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What Exactly Is CBD Oil and how does CBD Work on the Brain and Body?

The inside scoop on the Human Endocannabinoid System: The endocannabinoid system (ECS) consists of numerous cannabinoid receptors. CBD stands for cannabidiol. A naturally occurring cannabinoid, CBD oil is derived from hemp. There are over 100 cannabinoids found in the hemp plant, alone. Unlike THC, CBD will not get you high, CBD has non-psychoactive properties. Cannabinoids are also found in our bodies. Cannabinoid receptors are located throughout the body—part of the endocannabinoid system, which is involved in a variety of physiological processes including appetite, pain-sensation, mood, and memory. Before we dive into how CBD works on our brain and body, let’s briefly review what CBD is. We’ve touched on it several times, but it never hurts to review. CBD, short for Cannabidiol, is one of the hundreds of cannabinoids present in the Cannabis plant. Different strains produce differing levels of CBD. Cannabis Sativa, commonly known as hemp, is high in CBD and low in THC. Conversely, Cannabis Indica is low in CBD and high in THC, the most famous member of the cannabinoid family and the one responsible for the feeling of getting high. CBD is recommended by countless top medical doctors throughout the world to help relieve many ailments and health conditions. CBD comes in many forms—CBD oil, CBD capsules, CBD topicals, and more. CBD is successfully used in an FDA-approved drug to treat severe kinds of epilepsy in children. Research shows that CBD can also help with various conditions, such as seizures, pain, inflammation, depression, anxiety, mental disorders, nausea, skin inflammation, migraines, and more.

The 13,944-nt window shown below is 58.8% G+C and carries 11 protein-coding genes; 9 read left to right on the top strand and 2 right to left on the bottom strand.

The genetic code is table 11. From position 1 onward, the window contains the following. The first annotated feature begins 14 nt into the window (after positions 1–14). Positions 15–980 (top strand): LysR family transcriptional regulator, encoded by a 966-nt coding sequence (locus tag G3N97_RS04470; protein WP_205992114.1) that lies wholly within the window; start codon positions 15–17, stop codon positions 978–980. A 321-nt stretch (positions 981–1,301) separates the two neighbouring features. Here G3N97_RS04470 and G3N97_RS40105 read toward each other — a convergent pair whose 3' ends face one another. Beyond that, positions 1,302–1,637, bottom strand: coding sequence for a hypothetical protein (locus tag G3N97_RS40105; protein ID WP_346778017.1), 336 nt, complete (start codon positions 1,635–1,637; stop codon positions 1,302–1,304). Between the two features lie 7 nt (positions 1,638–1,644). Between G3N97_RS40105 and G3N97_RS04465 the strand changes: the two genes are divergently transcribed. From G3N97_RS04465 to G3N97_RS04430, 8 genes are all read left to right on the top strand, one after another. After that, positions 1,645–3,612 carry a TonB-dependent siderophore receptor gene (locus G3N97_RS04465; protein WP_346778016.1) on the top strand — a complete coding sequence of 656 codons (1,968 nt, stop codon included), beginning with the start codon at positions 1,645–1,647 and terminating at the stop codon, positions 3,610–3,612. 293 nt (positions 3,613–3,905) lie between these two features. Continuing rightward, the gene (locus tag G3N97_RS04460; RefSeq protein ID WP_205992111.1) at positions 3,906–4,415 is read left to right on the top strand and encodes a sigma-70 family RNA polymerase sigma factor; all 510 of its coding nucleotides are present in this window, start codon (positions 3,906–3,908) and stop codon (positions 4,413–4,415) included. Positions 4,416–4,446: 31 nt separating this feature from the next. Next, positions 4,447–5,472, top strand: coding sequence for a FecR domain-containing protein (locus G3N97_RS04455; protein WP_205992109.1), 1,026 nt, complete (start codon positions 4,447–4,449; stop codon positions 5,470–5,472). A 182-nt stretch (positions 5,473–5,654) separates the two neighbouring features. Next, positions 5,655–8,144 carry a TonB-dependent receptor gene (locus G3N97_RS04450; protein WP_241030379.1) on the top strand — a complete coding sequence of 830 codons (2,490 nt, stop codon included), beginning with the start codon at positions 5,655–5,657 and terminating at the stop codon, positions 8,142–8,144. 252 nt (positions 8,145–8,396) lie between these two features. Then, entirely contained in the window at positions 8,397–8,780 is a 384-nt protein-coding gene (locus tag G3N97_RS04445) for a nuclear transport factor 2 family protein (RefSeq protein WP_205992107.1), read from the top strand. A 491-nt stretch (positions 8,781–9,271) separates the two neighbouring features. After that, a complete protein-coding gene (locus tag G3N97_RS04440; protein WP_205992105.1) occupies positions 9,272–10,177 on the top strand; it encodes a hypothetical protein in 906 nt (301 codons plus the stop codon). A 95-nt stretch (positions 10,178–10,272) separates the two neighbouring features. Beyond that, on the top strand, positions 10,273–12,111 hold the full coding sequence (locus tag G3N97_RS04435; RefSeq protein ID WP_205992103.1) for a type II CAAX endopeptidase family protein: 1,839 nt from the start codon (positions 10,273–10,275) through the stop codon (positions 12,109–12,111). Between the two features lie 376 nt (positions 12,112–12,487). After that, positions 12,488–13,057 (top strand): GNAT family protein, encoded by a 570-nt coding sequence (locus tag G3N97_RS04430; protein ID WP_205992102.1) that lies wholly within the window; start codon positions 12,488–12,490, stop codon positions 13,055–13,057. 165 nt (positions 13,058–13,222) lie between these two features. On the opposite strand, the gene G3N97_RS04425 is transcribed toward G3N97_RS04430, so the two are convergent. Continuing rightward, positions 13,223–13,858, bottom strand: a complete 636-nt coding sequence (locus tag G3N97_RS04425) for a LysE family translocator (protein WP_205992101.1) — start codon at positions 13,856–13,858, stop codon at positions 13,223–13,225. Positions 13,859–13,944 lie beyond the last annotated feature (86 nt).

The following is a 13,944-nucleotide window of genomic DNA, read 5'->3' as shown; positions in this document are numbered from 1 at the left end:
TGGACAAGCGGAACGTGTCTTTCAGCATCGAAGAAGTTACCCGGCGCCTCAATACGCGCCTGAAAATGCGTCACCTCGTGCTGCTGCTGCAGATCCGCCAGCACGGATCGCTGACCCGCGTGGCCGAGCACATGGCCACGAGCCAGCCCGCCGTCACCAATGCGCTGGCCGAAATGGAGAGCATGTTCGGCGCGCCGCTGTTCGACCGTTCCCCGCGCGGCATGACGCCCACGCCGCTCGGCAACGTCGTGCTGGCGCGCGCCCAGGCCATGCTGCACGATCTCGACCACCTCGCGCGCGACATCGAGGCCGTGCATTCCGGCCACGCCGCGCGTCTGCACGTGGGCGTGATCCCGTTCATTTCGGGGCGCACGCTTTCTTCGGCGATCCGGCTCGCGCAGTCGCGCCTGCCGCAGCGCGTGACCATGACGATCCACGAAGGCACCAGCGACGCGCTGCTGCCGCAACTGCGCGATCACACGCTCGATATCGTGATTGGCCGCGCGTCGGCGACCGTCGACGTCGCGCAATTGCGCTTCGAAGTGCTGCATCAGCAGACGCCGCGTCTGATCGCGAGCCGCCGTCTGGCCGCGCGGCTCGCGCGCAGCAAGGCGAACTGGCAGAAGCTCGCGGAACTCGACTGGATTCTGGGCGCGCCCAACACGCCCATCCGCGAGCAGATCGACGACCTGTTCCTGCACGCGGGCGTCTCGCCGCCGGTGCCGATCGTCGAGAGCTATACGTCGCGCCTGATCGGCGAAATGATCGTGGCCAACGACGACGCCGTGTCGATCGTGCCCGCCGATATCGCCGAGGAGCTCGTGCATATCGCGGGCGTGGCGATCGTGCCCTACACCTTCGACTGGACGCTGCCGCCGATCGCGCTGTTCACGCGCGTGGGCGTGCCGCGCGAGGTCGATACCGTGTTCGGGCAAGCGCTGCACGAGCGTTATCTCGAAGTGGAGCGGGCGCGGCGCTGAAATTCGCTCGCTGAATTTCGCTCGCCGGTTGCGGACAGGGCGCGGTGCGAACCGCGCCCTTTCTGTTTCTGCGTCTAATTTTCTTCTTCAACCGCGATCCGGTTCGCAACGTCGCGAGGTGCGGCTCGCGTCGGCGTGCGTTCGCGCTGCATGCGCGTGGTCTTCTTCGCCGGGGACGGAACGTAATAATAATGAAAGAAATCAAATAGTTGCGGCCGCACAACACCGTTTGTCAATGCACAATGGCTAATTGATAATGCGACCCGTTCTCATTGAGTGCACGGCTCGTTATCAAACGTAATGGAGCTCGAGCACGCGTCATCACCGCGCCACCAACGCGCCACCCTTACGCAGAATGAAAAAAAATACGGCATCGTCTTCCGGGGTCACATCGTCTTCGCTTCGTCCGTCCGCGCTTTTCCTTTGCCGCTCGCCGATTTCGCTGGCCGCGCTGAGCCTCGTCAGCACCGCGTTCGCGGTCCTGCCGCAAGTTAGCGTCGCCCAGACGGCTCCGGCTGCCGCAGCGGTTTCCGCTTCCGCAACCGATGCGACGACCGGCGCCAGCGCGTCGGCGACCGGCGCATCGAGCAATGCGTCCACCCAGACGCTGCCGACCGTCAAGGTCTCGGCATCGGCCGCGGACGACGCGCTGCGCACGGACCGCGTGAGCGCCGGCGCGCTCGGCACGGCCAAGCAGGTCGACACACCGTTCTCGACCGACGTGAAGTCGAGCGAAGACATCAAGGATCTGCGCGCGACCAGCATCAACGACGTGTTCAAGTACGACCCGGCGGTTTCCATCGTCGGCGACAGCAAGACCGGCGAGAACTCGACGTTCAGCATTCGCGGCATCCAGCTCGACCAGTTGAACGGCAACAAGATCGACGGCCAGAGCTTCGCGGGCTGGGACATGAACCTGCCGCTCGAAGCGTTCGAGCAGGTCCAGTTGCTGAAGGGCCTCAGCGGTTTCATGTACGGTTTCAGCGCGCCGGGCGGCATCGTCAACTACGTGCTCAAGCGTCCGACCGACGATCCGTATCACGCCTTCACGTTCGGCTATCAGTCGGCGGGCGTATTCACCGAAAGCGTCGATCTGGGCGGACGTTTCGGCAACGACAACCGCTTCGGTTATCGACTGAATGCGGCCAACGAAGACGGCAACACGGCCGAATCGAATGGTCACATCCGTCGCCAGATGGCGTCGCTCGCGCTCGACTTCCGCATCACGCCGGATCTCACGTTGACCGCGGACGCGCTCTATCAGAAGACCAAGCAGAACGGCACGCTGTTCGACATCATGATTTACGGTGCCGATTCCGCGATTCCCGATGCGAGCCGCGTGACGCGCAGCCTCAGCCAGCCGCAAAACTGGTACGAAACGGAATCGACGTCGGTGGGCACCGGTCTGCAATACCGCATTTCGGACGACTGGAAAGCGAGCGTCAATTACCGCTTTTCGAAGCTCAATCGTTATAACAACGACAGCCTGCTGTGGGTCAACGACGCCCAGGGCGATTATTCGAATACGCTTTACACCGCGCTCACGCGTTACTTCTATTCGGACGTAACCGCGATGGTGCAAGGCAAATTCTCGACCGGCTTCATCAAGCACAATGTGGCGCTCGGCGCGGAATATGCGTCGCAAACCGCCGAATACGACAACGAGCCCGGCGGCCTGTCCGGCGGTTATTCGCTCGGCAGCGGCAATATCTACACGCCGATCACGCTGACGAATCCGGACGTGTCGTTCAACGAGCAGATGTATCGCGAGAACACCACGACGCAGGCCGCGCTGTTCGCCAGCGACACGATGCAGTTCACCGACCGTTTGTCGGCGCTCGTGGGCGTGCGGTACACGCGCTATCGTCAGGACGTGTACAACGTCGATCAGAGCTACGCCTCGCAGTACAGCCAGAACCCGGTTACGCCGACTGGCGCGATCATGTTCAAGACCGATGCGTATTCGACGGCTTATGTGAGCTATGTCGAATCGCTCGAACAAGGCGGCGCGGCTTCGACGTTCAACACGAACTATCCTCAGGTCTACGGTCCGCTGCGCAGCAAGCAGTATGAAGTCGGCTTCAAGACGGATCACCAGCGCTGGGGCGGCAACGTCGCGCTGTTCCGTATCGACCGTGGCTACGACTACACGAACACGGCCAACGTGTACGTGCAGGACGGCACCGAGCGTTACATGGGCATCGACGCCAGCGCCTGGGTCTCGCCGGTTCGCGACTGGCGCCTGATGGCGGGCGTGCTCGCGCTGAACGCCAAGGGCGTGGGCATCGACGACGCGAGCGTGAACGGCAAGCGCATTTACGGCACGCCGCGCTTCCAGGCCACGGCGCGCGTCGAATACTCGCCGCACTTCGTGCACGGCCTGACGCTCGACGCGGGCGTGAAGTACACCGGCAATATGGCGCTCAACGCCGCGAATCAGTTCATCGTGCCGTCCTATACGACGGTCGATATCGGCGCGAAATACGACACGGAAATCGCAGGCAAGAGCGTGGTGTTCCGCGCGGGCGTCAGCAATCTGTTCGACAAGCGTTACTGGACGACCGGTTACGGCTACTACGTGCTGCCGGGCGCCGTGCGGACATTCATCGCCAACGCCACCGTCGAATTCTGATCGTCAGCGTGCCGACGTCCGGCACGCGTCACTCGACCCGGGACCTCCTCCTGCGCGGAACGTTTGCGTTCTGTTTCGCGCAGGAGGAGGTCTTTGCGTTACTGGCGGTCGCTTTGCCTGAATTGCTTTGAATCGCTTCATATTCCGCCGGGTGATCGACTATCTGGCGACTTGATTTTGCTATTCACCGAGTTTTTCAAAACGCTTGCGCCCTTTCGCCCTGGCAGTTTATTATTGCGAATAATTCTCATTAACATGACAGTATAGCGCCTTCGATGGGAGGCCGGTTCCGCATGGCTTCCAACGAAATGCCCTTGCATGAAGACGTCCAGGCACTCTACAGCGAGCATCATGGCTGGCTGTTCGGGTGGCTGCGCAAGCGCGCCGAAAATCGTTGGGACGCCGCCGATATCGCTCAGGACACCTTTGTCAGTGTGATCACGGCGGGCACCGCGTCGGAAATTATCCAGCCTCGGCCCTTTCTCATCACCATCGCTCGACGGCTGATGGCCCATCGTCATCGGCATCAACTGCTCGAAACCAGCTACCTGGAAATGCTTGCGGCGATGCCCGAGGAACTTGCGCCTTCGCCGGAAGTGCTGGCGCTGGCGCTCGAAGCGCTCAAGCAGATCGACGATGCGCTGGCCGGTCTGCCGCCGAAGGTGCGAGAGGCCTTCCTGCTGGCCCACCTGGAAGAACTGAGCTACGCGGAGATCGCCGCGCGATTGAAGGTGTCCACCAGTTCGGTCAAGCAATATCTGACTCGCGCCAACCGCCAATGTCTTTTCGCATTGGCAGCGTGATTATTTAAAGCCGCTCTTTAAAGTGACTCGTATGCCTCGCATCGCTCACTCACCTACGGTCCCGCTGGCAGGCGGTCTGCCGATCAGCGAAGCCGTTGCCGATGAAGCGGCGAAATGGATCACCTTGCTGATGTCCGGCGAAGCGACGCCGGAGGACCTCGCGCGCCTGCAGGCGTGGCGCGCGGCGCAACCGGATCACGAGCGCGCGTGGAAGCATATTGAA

How does CBD work?

Your body already has an intricate Endocannabinoid System(ECS) that affects several different areas and functions. The ECS is loaded with “receptors” sites that await cannabinoid molecules presence. When the cannabinoid nears, the receptor will bind it to itself, creating a sophisticated chemical interaction that modern science is only just beginning to scratch the surface of understanding. Unlike THC, CBD does not make you feel high — but don’t think that a lack of psychoactive or intoxicating effects means that nothing is occurring. On the contrary, it’s very clear that there are many chemical responses that occur when CBD binds to those cannabinoid receptors. That being said, the endocannabinoid system is ubiquitous in the human body, affecting nearly all major functions in some way (especially homeostatic regulation). Because of this, getting at the inside scoop on the Human Endocannabinoid System is quite a task to discern..

What is the Endocannabinoid System (ECS)?

The Endocannabinoid System (ECS), an extension of our Central Nervous System, that is composed of receptors, neurotransmitters and enzymes. The ECS interacts with Cannabinoids found in the Cannabis plant and Endocannabinoid that are produced by our own bodies.

The Human Endocannabinoid System The Human Endocannabinoid System

There are two main endocannabinoid receptors:

  • CB1 receptors, which are mostly found in the central nervous system.
  • CB2 receptors, which are mostly found in your peripheral nervous system.

CBD’s Effect on the Brain

Where the research begins to get really interesting is when discussing CBD’s effects on non-cannabinoid receptors and other independent cell pathways. CBD can increase levels of the body’s naturally-produced cannabinoids (known as endocannabinoids) by inhibiting the enzymes that break them down. Scientists call this a reuptake and breakdown inhibitor.